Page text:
Monday's cancelation was due in part to refueling problems that put time pressure on NASA teams. These included the discovery of a possible hydrogen leak and weather that caused delays in the countdown. Later in the countdown, testing of the so-called tapping system for supercooled liquid hydrogen in the engines proved too complicated to work around in the time remaining before launch.

Mission managers addressed the possible hydrogen leak and determined that the engines did indeed cool down during the tapping process, despite sensor readings; however, more time was added to the countdown to better troubleshoot any problems that might arise.

"So this is a test flight, right? I do feel good about our procedures, but if you look the team in the eye, they are ready," said Jeremy Parsons, deputy director of Exploration Ground Systems for NASA.

The goal of Saturday's rocket launch is to send the SLS rocket with the unmanned Orion capsule on a 38-day mission, orbiting the moon several times before touching back down on Earth in the Pacific Ocean on Oct. 11.

The core stage, along with the two solid rocket boosters, will generate 8.8 million pounds of thrust at launch. This makes SLS the most powerful rocket ever launched from Earth, surpassing the Apollo program's Saturn V rockets.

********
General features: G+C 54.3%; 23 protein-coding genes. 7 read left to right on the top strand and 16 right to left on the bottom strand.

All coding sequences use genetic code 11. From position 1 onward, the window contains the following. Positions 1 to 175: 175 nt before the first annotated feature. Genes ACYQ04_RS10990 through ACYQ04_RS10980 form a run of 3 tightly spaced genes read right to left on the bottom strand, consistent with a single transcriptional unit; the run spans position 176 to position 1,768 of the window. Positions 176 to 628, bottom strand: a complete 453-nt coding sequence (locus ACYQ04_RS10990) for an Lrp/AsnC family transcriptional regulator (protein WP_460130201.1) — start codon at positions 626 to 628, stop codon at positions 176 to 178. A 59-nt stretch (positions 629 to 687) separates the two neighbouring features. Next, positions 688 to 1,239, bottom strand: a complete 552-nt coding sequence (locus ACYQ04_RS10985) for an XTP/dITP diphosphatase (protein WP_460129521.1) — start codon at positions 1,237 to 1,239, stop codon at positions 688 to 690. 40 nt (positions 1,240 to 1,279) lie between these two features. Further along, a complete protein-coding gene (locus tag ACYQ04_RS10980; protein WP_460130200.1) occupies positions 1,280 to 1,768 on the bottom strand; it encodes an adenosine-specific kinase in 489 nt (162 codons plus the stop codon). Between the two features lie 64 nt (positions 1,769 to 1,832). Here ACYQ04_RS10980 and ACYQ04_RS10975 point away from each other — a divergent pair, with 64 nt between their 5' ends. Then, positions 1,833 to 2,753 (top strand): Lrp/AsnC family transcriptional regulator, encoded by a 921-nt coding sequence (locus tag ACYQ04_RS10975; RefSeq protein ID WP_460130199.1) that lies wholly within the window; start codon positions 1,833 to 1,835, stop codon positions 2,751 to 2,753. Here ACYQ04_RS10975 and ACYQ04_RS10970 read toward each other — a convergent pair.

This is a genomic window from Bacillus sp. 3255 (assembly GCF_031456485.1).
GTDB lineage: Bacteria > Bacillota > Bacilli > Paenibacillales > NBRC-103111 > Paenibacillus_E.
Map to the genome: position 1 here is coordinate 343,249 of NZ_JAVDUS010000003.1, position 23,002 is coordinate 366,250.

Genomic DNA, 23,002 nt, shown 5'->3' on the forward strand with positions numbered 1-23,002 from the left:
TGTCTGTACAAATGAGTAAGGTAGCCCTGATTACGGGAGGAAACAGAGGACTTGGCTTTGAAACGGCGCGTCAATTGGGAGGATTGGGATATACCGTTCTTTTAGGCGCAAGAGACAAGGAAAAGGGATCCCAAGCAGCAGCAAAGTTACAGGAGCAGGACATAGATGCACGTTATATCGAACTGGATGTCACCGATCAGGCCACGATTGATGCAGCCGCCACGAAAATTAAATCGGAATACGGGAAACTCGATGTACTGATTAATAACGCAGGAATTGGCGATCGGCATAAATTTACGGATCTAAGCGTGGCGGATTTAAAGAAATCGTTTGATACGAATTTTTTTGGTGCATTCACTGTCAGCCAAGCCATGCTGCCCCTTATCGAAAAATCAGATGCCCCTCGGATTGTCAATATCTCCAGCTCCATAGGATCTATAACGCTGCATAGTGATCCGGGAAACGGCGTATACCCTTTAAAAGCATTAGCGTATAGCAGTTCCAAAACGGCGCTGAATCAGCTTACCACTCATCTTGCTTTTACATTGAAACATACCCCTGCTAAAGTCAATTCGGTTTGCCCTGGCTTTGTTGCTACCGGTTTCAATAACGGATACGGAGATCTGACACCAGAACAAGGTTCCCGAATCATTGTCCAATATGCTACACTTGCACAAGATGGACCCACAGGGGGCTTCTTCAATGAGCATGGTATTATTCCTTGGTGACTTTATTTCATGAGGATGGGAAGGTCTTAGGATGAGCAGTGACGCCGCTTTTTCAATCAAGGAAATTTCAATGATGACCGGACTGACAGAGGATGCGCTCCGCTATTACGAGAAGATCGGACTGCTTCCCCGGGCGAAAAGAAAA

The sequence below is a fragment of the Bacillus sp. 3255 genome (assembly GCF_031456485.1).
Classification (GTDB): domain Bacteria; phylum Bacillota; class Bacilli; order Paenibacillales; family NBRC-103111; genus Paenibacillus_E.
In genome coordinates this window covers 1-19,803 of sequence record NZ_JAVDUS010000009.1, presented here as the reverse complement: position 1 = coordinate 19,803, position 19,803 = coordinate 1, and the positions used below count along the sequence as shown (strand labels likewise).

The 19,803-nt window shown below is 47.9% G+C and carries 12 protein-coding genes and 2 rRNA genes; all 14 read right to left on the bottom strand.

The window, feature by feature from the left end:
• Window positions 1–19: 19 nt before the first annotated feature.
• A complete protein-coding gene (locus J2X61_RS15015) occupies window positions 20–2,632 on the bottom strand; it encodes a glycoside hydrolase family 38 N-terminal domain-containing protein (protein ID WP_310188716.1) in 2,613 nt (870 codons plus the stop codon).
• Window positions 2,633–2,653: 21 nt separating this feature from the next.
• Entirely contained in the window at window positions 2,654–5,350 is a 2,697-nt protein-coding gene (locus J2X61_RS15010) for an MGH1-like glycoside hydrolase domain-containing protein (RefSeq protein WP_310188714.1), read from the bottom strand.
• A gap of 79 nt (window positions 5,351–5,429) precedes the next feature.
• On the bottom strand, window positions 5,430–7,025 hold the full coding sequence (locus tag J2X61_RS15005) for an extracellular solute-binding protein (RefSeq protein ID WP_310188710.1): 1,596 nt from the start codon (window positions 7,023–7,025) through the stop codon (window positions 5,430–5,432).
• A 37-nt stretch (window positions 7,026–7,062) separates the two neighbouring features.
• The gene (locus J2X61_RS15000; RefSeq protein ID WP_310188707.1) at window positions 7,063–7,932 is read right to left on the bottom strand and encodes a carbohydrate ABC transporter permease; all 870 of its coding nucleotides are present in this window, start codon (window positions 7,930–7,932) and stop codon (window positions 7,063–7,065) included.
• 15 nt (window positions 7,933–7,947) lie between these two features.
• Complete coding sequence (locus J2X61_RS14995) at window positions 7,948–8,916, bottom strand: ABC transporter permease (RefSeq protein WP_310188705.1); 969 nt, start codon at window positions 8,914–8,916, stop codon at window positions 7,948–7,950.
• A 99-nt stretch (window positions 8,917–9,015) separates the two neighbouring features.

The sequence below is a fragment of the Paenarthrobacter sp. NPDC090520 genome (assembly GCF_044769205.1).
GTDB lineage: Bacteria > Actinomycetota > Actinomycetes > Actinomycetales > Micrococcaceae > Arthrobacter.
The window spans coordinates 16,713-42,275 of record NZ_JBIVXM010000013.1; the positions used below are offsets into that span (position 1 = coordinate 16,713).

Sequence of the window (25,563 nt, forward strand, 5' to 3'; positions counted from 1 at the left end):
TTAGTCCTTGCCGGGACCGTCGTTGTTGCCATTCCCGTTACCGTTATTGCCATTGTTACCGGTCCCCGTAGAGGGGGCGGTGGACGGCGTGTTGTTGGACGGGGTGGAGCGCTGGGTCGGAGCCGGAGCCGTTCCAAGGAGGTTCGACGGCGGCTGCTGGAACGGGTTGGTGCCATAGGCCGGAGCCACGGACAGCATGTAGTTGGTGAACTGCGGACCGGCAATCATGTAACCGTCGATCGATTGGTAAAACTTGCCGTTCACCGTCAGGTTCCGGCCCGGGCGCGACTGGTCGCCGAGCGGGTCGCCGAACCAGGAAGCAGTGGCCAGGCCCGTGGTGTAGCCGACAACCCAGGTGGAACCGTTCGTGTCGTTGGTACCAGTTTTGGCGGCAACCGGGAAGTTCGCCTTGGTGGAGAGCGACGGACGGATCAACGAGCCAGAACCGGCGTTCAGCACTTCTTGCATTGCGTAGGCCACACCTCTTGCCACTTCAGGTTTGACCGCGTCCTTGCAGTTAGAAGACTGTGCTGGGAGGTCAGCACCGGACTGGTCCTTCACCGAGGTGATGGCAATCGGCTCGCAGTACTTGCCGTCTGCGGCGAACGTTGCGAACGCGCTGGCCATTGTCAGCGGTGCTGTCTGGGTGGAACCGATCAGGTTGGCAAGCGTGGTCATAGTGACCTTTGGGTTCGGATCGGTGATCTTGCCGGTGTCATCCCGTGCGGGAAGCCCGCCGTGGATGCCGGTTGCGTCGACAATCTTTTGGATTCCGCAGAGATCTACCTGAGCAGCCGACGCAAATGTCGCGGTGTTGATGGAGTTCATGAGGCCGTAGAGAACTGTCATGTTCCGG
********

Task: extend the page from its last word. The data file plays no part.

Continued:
The mission is designed to push Orion to its limits, sending it on a much longer mission than if it were traveling with humans and ensuring that its heat shield holds up as it becomes the fastest spacecraft certified for humans, returning to Earth's atmosphere at 24,500 miles per hour and generating temperatures of nearly 5,000 degrees Fahrenheit.

While no humans are flying, three mannequins are strapped into Orion to test a new space survival suit and radiation jacket.

If all goes well, the mission will pave the way for Artemis II in 2024, which would take four astronauts on an orbital mission to the moon. That would be followed by Artemis III, which is expected to put humans, including the first woman, on the lunar surface for the first time since Apollo 17 in 1972.

Mission leaders warn, however, that despite confidence they have a handle on the problems encountered Monday, this weekend's attempt is not without risk. Mike Sarafin, Artemis mission director, said there are 489 launch criteria to meet before liftoff.

"Things like weather and a whole host of other criteria are part of our launch commitment. So we will wait and see what the conditions are, and we will launch when the vehicle is ready and we understand the risk situation," he said.

The countdown clock was reset Thursday to 45 hours until the start, and teams conducted power and leak tests through Friday, with refueling scheduled to begin around 5:30 a.m. Saturday.

"There's no guarantee we will take off on Saturday," Sarafin said. "But we will try, and the technical teams have put in a lot of work in a very short period of time to get us here.